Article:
Flying optometrist eyes retirement as ageing population sees demand soar

A flying optometrist, who has spent more than three decades treating patients across western Queensland, fears eye diseases will go untreated once he calls it quits.

Key points:

  • An ageing population means the demand for optometry services have never been higher
  • Detecting eye diseases like macular degeneration and diabetes early is critical to saving sight
  • Without an optometrist in western Queensland, treatable eye conditions could be left undiagnosed

Geoffrey Fitzpatrick, 71, is approaching retirement after clocking up enough air miles to fly to the moon and back.

Mr Fitzpatrick has been flying back and forth from the Sunshine Coast to the state’s central-west since 1988.

But with an ageing population and a lack of optometry services in the outback, he was worried vulnerable people could be left in the dark.

“I feel obliged to keep providing the service,” Mr Fitzpatrick said.

“There used to be three or four, or even five, other optometrists travelling around out here. Now I’m the only one.

Born to fly

As the son of an RAAF World War II pilot, Mr Fitzpatrick always wanted to fly.

A man looking inside of a white light aircraft

Mr Fitzpatrick stores his plane at local airports while he visits patients in town.(ABC Western Queensland: Craig Fitzsimmons)

He earned his pilot licence in 1983 and said, apart from the addition of GPS, not much had changed in the air since.

But Mr Fitzpatrick’s optometry practice, and Longreach itself, had been transformed over the years thanks to advances in technology and the conveniences of modern life.

“We’ve got three computers doing different jobs, we’ve got retinal cameras, we’ve got auto refractors and visual field screen machines that can detect the early signs of glaucoma,” he said.

A wood box with lens options in an optometry practice.

Traditional optometry methods are still used alongside modern technology.(ABC Western Queensland: Craig Fitzsimmons)

Knock-on effects for community

Longreach stalwart Mary Bell has known Mr Fitzpatrick for more than 30 years.

The Meals on Wheels and Vinnies volunteer is being treated for macular degeneration.

A lady have her eyes looked at closely

Mr Fitzpatrick assesses Mary Bell’s eyes, as he has done for the past 30 years.(ABC Western Queensland: Craig Fitzsimmons)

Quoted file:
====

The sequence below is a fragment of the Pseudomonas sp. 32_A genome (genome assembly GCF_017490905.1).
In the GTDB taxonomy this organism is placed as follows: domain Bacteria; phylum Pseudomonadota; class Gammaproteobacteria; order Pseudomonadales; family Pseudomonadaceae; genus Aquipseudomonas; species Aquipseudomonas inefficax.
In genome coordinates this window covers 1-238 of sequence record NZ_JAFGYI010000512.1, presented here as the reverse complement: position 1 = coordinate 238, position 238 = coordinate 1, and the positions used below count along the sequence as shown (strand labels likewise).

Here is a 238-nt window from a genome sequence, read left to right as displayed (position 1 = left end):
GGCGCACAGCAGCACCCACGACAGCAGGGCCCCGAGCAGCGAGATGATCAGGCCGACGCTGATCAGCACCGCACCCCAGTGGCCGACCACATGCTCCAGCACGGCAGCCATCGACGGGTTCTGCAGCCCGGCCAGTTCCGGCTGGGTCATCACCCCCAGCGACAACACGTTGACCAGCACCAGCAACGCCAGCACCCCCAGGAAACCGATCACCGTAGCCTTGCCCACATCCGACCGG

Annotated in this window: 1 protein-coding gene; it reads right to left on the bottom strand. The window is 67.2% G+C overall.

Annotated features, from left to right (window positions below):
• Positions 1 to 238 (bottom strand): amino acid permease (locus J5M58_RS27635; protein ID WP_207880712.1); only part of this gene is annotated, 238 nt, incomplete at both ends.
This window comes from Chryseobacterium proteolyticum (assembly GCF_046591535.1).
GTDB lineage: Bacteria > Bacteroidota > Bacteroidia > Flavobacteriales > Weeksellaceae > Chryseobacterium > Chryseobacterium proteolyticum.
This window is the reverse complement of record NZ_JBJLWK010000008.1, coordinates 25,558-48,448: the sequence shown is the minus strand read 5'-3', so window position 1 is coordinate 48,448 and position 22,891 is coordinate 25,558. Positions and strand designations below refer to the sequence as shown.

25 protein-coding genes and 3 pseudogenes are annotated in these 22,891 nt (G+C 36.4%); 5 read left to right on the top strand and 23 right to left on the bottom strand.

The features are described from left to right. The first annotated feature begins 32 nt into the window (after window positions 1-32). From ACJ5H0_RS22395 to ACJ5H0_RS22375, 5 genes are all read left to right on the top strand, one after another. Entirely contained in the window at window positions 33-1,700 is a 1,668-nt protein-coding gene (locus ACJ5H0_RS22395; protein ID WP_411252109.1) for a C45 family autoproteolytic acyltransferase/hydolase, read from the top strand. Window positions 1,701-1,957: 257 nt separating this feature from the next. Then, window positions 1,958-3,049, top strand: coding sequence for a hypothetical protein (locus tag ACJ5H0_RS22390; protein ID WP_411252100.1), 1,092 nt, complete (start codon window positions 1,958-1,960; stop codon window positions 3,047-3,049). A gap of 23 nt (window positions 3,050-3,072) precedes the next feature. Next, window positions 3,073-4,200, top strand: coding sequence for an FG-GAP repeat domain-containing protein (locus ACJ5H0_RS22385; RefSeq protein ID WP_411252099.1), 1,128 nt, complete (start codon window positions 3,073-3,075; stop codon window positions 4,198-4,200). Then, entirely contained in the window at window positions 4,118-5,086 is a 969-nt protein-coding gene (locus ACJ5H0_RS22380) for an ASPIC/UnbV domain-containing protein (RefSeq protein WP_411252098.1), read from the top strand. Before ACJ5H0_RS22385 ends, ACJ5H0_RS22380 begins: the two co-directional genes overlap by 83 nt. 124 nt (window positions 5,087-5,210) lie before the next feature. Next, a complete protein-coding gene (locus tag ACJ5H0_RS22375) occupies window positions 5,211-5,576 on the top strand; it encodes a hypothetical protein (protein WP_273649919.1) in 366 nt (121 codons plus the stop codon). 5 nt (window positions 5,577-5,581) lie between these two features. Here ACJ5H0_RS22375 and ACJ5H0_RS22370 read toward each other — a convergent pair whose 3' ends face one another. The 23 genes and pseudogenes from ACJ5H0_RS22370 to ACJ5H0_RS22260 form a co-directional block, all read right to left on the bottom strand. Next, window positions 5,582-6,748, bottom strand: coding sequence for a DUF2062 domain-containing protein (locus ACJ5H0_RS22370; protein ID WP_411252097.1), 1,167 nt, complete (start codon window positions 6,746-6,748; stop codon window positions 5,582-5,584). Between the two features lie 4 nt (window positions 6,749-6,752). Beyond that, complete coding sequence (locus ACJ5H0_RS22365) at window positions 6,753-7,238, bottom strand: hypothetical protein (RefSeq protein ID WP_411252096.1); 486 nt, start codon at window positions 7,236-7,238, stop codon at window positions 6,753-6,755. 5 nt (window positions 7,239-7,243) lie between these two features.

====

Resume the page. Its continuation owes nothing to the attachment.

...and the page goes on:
In April, non-urgent clinical services including ophthalmology were suspended after directions from National Cabinet due to the coronavirus pandemic.

Ophthalmology specialists are due to return to the Central West Hospital and Health Service in November.

In the meantime, Ms Bell had been forced to travel to Brisbane for specialist treatment and was worried that may become the new normal.

“Well, you either have to go away or your eyes would deteriorate — that’s about it,” she said.

Services like optometry were privately funded, but for Mr Fitzpatrick his time in the west was not about the bottom line.

“I must say it’s not particularly lucrative — it’s taken me 30 years to actually own an aeroplane,” he said.

A man pulling suitcases out of a light plane

Mr Fitzpatrick unloads the specialist optometry equipment from his plane.(ABC Western Queensland: Craig Fitzsimmons)

Early detection critical to save sight

An ageing population and harsh UV light in the outback means the need for routine eye check-ups is essential.

Detecting eye diseases early, like macular degeneration and diabetes, is critical to saving sight.

But travelling hundreds of kilometres for appointments is not practical for many in the community.

Former president of the Rural Doctors Association Queensland Clare Walker warned that, without the specialised skills of an optometrist in the region, treatable eye conditions could go undiagnosed.

A lady pushes her son on a swing in front of a playground

Clare Walker and her family rely on the optometry service Mr Fitzpatrick delivers.(ABC Western Queensland: Craig Fitzsimmons)

“If you catch bleeding from diabetic complications early you can retain vision by treating it,” Dr Walker said.

“Without that early detection some people go needlessly blind from diabetes.

Mr Fitzpatrick had observed the demand increase during his career.

Originally he visited Longreach six times a year, then eight, and now he is makes 12 trips a year to meet the needs of his patients.

“When I graduated we hardly saw anybody over 80 years old,” Mr Fitzpatrick said.

“Now we’re seeing lots of patients well over 80 and quite a few in their 90s — some of them are quite healthy of course, but some of them aren’t.

A lady in a red shirt having her eyes examined

Mr Fitzpatrick sees more elderly people than 30 years ago and says they are the most susceptible to eye conditions.(ABC Western Queensland: Craig Fitzsimmons)

“People over 80 are more prone to having macular degeneration, which is becoming a serious problem.

“It gets difficult for them to look after themselves, so that’s one of the things we make an effort to detect early.”

Mr Fitzpatrick hoped someone will take up the cause once he has gone.

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